Recommendations for a National Levee Safety Program ...From the National Committee on Levee Safety

Frequently Asked Questions

The National Committee on Levee Safety

  1. What is the National Committee on Levee Safety? Who is on the NCLS?
  2. What is the status of the NCLS's report and recommendations?
  3. How does the Report reflect the feedback the NCLS received? How did the NCLS involve stakeholders in developing their recommendations?
  4. What is the NCLS doing now?
  5. Levee safety is important; how can I help establish a National Levee Safety Program?

5. What is the National Committee on Levee Safety? Who is on the NCLS?

The NCLS was created by Congress and authorized by the Water Resources Development Act of 2007, Section IX, to "develop recommendations for a national levee safety program, including a strategic plan for implementation of the program." The NCLS includes representatives of state governments, local/regional governments, the private sector and two federal agencies (U.S. Army Corps of Engineers and the Federal Emergency Management Agency). A designee for the Assistant Secretary of the Army (Civil Works) chairs the NCLS.

The NCLS adopted the vision of "an involved public and reliable levee systems working as part of an integrated approach to protect people and property from floods." In their report entitled Recommendations for a National Levee Safety Program: A Report to Congress from the National Committee on Levee Safety (January 2009), the NCLS presented 20 recommendations that, when taken together, will establish the basis for a comprehensive and effective National Levee Safety Program.

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6. What is the status of the NCLS's report and recommendations?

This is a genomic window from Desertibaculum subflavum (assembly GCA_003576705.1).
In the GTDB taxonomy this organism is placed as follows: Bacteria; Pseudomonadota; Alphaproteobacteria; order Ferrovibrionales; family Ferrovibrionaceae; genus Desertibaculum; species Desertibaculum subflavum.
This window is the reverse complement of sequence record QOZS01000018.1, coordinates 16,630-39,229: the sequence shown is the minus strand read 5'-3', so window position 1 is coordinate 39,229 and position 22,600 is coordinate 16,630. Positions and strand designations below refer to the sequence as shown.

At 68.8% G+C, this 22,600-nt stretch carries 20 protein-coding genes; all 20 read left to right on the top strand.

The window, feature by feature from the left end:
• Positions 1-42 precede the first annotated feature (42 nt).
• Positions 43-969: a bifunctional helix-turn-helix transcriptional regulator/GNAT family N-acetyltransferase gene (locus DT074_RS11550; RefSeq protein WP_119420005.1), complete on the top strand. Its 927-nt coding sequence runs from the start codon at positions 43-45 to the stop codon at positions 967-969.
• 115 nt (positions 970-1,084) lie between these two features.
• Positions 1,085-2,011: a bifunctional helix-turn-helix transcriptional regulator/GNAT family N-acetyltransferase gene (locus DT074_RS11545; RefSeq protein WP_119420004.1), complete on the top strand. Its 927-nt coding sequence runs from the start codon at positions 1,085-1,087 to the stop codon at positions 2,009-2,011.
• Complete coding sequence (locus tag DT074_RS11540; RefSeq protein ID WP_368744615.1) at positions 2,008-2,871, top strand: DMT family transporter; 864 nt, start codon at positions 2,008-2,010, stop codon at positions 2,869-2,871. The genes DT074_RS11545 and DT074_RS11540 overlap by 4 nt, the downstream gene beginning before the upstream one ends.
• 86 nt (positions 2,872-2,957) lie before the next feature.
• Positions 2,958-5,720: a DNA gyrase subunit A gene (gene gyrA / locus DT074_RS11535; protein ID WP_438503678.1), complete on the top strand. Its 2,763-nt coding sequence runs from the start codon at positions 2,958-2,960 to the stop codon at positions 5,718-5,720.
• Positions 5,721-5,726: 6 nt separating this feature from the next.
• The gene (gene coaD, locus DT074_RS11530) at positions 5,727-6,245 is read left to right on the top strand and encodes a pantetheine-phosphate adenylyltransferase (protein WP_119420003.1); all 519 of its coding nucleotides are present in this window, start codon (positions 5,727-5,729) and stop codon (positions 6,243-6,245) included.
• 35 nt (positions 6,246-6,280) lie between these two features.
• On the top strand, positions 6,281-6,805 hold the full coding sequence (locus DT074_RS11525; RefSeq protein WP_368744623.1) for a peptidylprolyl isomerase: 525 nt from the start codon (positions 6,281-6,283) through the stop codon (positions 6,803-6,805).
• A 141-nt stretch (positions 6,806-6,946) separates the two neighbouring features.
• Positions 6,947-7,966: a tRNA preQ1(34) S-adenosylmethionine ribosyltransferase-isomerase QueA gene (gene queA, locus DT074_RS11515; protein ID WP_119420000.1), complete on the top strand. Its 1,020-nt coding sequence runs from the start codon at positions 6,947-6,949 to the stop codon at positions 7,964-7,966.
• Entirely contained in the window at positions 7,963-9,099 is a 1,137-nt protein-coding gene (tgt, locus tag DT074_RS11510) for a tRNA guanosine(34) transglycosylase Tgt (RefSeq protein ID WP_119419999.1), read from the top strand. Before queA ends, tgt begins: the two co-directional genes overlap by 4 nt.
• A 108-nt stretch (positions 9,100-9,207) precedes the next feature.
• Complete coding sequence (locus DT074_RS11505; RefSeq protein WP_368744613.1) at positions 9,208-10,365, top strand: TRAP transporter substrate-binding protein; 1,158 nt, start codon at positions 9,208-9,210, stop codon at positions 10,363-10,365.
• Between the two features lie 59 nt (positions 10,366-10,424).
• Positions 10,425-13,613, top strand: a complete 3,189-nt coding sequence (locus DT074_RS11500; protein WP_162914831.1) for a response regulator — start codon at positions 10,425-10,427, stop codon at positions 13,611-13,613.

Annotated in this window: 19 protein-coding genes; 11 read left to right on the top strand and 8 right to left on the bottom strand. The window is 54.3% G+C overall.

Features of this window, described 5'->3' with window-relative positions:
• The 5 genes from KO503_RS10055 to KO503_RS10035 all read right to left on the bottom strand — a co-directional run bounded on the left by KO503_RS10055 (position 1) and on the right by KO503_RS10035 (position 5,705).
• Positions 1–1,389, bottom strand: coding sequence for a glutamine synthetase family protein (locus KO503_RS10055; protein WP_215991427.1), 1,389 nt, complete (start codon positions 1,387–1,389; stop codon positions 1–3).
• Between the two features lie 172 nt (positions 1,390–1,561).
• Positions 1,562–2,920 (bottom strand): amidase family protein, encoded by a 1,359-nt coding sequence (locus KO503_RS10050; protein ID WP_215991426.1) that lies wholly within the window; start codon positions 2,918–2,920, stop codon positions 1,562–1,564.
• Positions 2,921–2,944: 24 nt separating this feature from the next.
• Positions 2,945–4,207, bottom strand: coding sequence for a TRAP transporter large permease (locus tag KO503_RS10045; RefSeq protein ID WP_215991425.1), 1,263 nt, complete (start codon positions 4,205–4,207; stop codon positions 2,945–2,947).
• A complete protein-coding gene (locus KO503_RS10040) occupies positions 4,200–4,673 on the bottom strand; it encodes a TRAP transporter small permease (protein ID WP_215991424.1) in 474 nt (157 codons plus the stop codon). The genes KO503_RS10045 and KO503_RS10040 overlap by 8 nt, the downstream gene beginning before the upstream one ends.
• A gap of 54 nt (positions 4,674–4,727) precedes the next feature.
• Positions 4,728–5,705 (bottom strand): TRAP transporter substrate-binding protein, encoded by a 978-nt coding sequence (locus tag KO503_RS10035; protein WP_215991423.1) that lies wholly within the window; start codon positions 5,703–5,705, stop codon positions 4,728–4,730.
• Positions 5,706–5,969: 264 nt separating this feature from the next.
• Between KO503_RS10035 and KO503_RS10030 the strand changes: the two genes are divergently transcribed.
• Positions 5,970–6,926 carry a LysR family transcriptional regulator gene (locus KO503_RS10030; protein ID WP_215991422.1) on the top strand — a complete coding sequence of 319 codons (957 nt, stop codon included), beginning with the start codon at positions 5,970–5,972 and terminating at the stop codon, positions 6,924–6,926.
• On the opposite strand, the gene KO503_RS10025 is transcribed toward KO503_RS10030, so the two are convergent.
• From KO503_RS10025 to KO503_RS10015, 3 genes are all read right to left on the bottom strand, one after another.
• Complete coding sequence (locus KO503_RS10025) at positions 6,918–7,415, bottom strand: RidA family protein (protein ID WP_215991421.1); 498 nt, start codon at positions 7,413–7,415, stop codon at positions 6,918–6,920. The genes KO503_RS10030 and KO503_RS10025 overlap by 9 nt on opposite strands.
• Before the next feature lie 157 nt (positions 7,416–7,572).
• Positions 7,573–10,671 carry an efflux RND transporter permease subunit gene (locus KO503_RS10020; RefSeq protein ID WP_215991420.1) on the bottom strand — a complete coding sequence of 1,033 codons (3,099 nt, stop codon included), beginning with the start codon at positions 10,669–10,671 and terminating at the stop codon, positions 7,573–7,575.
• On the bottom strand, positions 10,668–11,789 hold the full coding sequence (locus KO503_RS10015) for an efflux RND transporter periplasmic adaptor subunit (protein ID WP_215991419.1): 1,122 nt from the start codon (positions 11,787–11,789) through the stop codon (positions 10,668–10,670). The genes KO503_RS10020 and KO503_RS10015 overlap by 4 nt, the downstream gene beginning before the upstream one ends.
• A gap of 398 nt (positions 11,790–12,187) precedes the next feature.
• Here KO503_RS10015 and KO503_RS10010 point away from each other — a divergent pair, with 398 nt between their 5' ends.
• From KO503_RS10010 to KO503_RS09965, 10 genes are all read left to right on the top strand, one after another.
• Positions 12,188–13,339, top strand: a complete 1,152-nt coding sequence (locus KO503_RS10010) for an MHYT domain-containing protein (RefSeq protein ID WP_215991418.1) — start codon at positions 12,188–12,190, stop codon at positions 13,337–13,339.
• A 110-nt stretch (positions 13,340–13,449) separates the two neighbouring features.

The NCLS presented their findings and recommendations for a National Levee Safety Program in a draft Report to Congress, Recommendations for a National Levee Safety Program: A Report to Congress from the National Committee on Levee Safety, completed in January 2009. The House Subcommittee on Water Resources and the Environment held a hearing on the recommendations in May 2009. The Office of Management and Budget also has reviewed the report.

The NCLS continues to work to provide further detail on some of its recommendations so that Congress can be as well-positioned as possible to create a National Levee Safety Program. As with all efforts that involve complex policy questions, extensive intergovernmental coordination, and significant technical standards development, the NCLS continues to work to identify and communicate to Congress which recommendations need legislation and which recommendations can begin moving towards implementation. The NCLS also intends to solicit additional feedback from both technical experts and stakeholders. The core of the recommendations made in the January 2009 Report to Congress, and the reasoning behind them, remain unchanged.

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7. How does the Report reflect the feedback the NCLS received? How did the NCLS involve stakeholders in developing their recommendations?

At the same time that the NCLS was created, a review committee representing interests from federal, state, local, and tribal agencies, interest groups, and technical societies also was created. During the three-month report development process, the NCLS held two review committee meetings to solicit feedback on progress to date. The first review committee meeting focused on the scoping of the report and whether the NCLS was asking the right questions. The second review committee meeting sought comment on high-level recommendations. The NCLS will continue to periodically seek advice from the review committee. The NCLS presented high-level draft recommendations and received comments at a webinar (virtual meeting), attended by about 300 people. The NCLS is now working to seek reaction and input to its recommendations to a broader set of stakeholders by conducting regional workshops as well as targeted outreach toward key implementers such as state, tribes, local governments, and levee operators.